Joan Baez Wants More Artists To Be Activists — But Only If They Actually Follow Through

Dana Tynan

Joan Baez has always been more than a singer. The Grammy-nominated folk legend, who turned 78 earlier this month, is also a social activist, and as she gets ready to retire from music, that's how she prefers to be known. When she first started making songs 60 years ago, though, her pacifist message wasn't all that well-received. Baez distinctively remembers being told to shut up and sing in those early days, which is why she's pleasantly surprised by the ever growing list of artists like Taylor Swift willing to speak out politically, and the profound effect that's had on fans.

"I don’t know where I was on tour, but this guy said, 'Well, the reason I voted was that I saw Taylor say something,'" Baez tells me over the phone a few days before the new year, referencing Swift's Instagram post urging fans to vote in the 2018 midterms. "I said, 'I’m going to write this in my diary because that has a lot of meaning!'"

Yet as excited as this interaction made her, Baez is concerned that for some artists, these political statements are just words and no action. In her opinion, when it comes to activism, you need to follow through.

"To really make social change you’re gonna have to take a risk and it isn’t going to be enough to say something, to make a statement, or to put some words in a song," the musician explains. "You’re gonna have to, at some point, put your body where your mouth is."

Baez has never been afraid to do just that. Her parents took her to her first protest when she was 15, and from that moment on, she longed to get out on the front lines marching for civil rights, climate change, and an end to the Vietnam War. During that period, her music, both her originals and her covers of songs by Pete Seeger, The Band, and Bob Dylan, acted as a sweet soundtrack to America's most turbulent times.

For some, Baez will be forever linked to Dylan, who she introduced to a wider audience by bringing him onstage with her when they were dating in the 60s. But despite their problems over the years, she says she doesn't mind that connection at all. "We were both a force to be reckoned with," she says now. "If people want to ask me about him until now until I drop dead, it’s still an honor that I got to be there and I got to know him and learn those songs."

It's her own music, however, that has made her a legend. Baez's 1975 song "Diamonds and Rust," about her breakup with Dylan – who she never names on the track, referring to him only as "the unwashed phenomenon/the original vagabond" – is widely considered one of her best, and her gentle renditions of protest songs like "We Shall Overcome" and "Oh Freedom," both of which she sang at the 1963 March on Washington, are as powerful as ever.

With her most recent album, last year's Whistle Down The Wind — her final one, she says — Baez is still singing songs of resistance, paying tribute to former President Barack Obama ("The President Sang Amazing Grace") and railing against U.S. foreign policy on closer "I Wish the Wars Were All Over." Her 2017 ode to Donald Trump, "Nasty Man," is also a bop, FYI.

Clearly, she's still got it, since her first new album in a decade earned her a ninth Grammy nomination. If she wins Best Folk Album for Whistle Down The Wind, it will be her first win ever. (Baez received a Lifetime Achievement Award from the Grammys in 2007.) But the musician isn't all that interested in talking about awards. "[It's] certainly not something I’ve given much thought to over the years," she says, chuckling. "Winning would be kind of a pleasant surprise."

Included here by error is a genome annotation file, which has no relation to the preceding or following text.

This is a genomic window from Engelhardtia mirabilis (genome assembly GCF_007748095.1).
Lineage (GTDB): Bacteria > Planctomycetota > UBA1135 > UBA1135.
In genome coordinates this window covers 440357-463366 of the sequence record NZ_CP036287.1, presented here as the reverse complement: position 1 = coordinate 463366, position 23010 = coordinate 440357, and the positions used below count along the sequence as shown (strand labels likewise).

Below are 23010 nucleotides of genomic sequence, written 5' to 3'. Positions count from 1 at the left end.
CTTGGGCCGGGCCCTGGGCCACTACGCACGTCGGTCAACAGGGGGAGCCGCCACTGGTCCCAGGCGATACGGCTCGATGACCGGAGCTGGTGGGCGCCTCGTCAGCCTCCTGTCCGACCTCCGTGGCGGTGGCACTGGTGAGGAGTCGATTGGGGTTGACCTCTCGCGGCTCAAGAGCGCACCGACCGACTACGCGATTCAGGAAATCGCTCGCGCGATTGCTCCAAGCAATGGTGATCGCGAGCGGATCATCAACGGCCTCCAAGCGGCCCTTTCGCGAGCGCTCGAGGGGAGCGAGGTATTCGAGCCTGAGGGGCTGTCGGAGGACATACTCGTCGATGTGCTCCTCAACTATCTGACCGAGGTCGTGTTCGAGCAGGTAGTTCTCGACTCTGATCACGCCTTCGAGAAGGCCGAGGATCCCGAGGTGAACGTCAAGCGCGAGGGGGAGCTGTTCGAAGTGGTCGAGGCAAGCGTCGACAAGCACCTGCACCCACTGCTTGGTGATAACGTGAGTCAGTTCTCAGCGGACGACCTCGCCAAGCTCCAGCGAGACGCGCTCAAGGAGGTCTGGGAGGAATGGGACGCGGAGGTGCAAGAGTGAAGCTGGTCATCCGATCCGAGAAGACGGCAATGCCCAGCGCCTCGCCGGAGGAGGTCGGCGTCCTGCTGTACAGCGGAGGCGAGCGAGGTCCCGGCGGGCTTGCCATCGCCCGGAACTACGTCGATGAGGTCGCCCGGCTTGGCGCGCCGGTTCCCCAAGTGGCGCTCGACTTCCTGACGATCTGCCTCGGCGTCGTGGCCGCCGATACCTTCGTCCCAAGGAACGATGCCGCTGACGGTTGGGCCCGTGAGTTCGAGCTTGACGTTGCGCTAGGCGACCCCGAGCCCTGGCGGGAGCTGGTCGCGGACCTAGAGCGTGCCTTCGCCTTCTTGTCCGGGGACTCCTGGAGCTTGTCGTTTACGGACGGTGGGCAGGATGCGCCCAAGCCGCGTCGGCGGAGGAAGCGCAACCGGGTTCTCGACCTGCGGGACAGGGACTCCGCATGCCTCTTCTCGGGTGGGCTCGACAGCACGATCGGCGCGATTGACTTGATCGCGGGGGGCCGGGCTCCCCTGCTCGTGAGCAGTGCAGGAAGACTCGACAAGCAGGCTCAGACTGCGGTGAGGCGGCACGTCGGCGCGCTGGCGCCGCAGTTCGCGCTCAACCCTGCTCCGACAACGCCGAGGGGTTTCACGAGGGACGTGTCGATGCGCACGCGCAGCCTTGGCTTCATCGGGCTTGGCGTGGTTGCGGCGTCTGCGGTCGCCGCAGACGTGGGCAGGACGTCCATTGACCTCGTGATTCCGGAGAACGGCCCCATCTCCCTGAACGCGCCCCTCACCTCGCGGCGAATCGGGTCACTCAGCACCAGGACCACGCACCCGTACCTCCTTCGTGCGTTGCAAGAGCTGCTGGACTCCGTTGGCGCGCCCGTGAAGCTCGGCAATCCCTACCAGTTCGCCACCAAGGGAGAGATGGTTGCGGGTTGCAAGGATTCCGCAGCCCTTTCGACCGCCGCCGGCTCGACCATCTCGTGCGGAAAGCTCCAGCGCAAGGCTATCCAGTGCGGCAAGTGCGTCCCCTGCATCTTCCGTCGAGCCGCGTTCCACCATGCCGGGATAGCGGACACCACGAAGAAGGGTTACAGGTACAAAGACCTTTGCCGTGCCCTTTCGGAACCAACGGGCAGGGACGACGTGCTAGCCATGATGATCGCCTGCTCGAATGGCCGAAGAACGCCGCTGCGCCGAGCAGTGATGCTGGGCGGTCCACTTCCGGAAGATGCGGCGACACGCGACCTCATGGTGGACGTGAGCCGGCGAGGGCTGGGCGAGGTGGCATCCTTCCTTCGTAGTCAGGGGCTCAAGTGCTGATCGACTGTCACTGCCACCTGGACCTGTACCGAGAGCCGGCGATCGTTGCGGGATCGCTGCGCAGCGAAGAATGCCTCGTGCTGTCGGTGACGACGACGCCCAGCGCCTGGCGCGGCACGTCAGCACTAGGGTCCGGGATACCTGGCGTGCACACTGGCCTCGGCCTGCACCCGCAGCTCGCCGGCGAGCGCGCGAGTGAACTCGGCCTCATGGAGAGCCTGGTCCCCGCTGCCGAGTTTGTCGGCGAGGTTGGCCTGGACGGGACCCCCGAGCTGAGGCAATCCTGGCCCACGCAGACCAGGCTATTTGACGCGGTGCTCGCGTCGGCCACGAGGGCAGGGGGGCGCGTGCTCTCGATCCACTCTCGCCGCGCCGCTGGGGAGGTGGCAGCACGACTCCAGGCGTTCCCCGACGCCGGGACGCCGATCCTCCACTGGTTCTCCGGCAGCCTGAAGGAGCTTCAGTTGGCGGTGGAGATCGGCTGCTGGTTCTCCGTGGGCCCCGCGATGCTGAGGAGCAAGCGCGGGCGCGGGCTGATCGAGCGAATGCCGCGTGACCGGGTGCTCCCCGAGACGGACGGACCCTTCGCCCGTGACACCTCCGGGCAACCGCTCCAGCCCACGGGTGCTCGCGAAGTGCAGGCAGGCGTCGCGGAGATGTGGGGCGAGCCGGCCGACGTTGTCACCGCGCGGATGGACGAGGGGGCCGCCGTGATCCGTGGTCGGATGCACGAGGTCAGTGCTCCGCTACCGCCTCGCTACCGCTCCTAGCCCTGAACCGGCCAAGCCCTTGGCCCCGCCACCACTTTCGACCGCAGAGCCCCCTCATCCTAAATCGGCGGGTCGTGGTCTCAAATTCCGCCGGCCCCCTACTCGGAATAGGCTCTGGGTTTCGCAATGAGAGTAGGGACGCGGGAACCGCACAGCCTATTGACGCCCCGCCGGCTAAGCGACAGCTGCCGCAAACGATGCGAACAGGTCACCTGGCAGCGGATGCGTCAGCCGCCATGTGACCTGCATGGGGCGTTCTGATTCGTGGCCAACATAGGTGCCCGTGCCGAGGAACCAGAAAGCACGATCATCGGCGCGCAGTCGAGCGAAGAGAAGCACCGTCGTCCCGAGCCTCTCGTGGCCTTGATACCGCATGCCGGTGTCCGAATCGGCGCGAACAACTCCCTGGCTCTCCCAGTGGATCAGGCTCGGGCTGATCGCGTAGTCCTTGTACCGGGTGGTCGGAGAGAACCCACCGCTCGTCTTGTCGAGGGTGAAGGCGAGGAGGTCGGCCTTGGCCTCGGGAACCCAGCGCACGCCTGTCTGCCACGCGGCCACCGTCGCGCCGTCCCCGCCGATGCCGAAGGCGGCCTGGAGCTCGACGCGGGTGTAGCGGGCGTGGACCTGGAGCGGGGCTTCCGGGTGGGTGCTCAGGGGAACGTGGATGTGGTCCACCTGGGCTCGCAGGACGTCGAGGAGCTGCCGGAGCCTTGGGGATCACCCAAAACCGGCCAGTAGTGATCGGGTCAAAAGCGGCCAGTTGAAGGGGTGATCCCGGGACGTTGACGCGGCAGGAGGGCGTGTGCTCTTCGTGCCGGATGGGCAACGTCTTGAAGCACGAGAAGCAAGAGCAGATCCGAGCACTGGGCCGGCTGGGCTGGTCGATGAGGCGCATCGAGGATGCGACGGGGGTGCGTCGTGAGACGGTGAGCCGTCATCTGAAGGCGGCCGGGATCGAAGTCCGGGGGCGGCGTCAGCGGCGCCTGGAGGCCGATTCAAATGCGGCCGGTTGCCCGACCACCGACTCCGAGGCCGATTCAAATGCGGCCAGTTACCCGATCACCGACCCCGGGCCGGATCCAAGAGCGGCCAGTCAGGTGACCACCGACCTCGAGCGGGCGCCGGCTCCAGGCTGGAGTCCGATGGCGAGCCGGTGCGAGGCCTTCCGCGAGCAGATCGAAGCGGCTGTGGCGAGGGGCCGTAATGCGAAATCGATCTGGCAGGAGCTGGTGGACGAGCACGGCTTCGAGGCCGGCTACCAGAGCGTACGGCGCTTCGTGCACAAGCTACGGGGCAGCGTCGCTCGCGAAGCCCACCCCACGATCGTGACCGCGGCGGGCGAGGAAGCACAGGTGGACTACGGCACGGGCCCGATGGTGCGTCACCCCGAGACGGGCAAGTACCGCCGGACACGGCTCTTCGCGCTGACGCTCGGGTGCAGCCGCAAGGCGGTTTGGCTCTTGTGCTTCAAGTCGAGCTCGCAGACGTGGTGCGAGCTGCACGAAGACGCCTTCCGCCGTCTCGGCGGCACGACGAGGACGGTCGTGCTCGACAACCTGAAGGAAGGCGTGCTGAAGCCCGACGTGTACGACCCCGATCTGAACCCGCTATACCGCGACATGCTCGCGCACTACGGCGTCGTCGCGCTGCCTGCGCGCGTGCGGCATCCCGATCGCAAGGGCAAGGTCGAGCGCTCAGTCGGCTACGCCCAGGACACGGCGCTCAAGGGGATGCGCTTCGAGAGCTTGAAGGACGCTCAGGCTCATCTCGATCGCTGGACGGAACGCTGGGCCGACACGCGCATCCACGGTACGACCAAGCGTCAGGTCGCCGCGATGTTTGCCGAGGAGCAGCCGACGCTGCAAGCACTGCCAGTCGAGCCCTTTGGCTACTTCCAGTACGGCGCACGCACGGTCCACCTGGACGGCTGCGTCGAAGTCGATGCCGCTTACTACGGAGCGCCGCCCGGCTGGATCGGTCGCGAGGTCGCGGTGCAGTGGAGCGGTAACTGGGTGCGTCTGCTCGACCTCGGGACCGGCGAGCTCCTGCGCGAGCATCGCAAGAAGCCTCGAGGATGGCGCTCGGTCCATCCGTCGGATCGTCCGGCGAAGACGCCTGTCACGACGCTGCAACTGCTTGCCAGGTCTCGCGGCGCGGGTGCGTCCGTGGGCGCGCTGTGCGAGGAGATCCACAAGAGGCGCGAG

It would also be a nice button on a long and illustrious career. One that's ending by choice; Baez would rather focus on her painting, though it doesn't hurt that it's getting harder for her to keep her voice in shape. "Many years ago, I asked [my vocal coach], 'When will I know it’s time to quit?" she recalls. "He said, 'Your voice will tell you.'"

Baez's voice has spoken. "I love my voice on the album, I love what it does in concert," she explains, but to get it there she has to keep up with her vocal exercises, "which are boring." Besides, she'd rather listen to the voices of the young female artists of today, which are "really stunning," she says, "Ariana Grande? You can’t compare to those voices."

Baez turns to her 15-year-old granddaughter Jasmine for music recommendations, bonding with the teen over Grande, Adele, and Swift, who is a Baez fan. When she took Jasmine to see Swift's 1989 tour four years ago, she ultimately ended up on stage with the pop star and Julia Roberts, and Swift told her how much her music meant to her. "I don’t think she was lying," Baez says of Swift, who, according to her is "one of the sweetest people I’ve ever met." "But I was surprised — as was my granddaughter."

For Baez, music has always been a fulfilling way to encourage people to take a stance on something they believe in. "To be able to do what I did and go where I went because of the voice," she says. "That was the real gift." Her talent also helped her live a fascinating life, and it's one she plans on bringing to the big screen in an upcoming documentary that she'd like to take to Sundance.

"This is not a puff film," Baez says about the doc, which will cover "early childhood stuff that I’ve never talked about on through. So it’s kind of scary, you know? Sometimes I end up crying right in front of the camera... [but] you just go on and get it out."

Perhaps, it should surprise no one that Baez is taking her own advice and putting her body where her mouth is.